By Allan Heinberg, Terry Dodson & Rachel Dodson (DC Comics)
When Wonder Woman was relaunched in the wake of Infinite Crisis and 52 with art stars Terry and Rachel Dodson illustrating the scripts of TV big gun Allan Heinberg (Grey’s Anatomy, The O.C. and Sex and the City among others) there was much well-deserved attention, but the comic was plagued by missed deadlines and most of the series’ momentum was lost. After the fourth issue the tale was abandoned unfinished and a new writer stepped in with very impressive work (although that’s a tale for another time and, I hope and trust, a separate review). The creators regrouped and the initial story-arc was concluded in Wonder Woman Annual volume 2, #1.
Now that all the dust has settled the completed adventure has been collected in this impressive if slim hardback and we can finally judge the story on its actual merit.
Following the reality realignment of Infinite Crisis there was a hiatus of a year when Batman, Superman and Wonder Woman vanished. Sort of…
The story opens with an Amazing Amazon battling some of her most fantastic villains and menaces, but she’s not Princess Diana of Themyscira. Rather Donna Troy, the first Wonder Girl, has taken the role and coped well, but said bunch of Wonder Woman’s oldest enemies have joined forces under the aegis of a mysterious mastermind and captured the replacement – and the new Wonder Girl as well.
Enter Sarge Steel, super spy Nemesis and the latest recruit to the Department of Metahuman Affairs, field agent Diana Prince! (Just in case you’re a complete newcomer to Amazon continuity – that’s supposed to be a big, bewildering shock because Diana is secretly the original Wonder Woman herself.)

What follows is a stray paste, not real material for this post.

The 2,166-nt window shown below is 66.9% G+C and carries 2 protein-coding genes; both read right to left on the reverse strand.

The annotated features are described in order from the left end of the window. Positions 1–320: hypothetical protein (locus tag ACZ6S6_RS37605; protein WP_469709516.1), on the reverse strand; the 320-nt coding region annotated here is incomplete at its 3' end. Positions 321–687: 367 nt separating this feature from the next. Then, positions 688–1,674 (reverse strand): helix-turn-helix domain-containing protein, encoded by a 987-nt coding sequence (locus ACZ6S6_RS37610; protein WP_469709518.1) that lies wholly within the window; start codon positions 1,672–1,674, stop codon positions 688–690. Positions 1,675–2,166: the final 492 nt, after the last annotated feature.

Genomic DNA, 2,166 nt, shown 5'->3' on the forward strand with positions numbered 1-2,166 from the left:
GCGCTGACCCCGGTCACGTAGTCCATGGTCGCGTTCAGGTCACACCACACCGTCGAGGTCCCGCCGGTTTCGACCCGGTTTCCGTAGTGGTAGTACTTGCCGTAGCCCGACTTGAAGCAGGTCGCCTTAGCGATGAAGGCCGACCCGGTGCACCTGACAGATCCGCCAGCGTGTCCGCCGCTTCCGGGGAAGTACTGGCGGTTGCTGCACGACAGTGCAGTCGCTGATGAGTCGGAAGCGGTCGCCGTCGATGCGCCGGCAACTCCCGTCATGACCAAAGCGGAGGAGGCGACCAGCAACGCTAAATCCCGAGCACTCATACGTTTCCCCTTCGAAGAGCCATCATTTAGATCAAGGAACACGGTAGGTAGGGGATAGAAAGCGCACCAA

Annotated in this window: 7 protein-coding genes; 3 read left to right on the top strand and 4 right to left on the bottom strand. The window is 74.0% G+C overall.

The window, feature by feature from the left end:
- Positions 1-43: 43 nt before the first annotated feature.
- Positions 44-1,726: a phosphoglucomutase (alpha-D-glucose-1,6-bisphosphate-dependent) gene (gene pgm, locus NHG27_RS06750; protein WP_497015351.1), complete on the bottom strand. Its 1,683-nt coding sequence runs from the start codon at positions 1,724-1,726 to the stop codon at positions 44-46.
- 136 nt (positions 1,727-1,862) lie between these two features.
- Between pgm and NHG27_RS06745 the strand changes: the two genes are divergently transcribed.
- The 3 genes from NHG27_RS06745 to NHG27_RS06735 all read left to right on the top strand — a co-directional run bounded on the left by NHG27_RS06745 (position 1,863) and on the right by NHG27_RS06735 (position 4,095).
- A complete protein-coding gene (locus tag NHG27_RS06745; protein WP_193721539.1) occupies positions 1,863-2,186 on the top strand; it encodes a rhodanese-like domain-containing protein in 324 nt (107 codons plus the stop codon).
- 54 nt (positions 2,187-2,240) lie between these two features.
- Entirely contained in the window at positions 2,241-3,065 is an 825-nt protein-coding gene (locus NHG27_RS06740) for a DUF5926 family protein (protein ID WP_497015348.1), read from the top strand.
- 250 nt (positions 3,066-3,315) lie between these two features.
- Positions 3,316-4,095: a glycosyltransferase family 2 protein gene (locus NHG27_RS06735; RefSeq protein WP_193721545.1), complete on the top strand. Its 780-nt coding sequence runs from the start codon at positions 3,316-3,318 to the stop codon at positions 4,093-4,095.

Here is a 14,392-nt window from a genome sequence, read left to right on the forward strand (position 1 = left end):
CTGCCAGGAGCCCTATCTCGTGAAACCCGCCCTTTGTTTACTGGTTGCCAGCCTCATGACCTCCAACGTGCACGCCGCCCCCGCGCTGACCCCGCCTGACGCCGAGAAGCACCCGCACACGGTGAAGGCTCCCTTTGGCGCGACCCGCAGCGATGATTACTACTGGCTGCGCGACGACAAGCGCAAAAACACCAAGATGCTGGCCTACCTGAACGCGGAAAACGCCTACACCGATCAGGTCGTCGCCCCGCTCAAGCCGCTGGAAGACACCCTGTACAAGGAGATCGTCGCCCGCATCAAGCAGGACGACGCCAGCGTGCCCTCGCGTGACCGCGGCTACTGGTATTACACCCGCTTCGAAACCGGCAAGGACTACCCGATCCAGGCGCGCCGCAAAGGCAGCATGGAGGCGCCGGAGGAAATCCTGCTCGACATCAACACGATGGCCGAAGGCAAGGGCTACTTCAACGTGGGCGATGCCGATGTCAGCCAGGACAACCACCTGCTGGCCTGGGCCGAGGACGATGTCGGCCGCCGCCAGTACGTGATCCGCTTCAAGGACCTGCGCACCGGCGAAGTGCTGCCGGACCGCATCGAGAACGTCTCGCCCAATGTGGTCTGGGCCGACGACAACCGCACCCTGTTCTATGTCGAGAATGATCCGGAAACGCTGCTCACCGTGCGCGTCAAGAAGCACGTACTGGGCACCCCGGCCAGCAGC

What follows is an enjoyable romp with glamorous ‘big visuals’ art from the Dodsons as Diana resumes her place in DC’s Trinity of megastars but also assumes a valid “ordinary” human life to complement the superwoman persona – although that’s a relative term when the life consists of a day-job as a super-spy.
This big, bold extravaganza repositions Wonder Woman at the heart of DC continuity and attempts to rationalise the disparate, if not clashing, elements that have kept the various versions of the character at the forefront of debate for decades. Most fans ask not Who is Wonder Woman but rather, Which version is best?
My vote is a straight tie between the first three Nazi-busting years of the 1940s by William Moulton Marston and the unique Harry G. Peter, and the superb powerless adventurer of Mike Sekowsky, Denny O’Neil and Dick Giordano (for which see Diana Prince: Wonder Woman volume 1 ISBN: 978-1-84576-776-1). Still, in cases of such vigorous debate maybe it’s safest simply to get them all…
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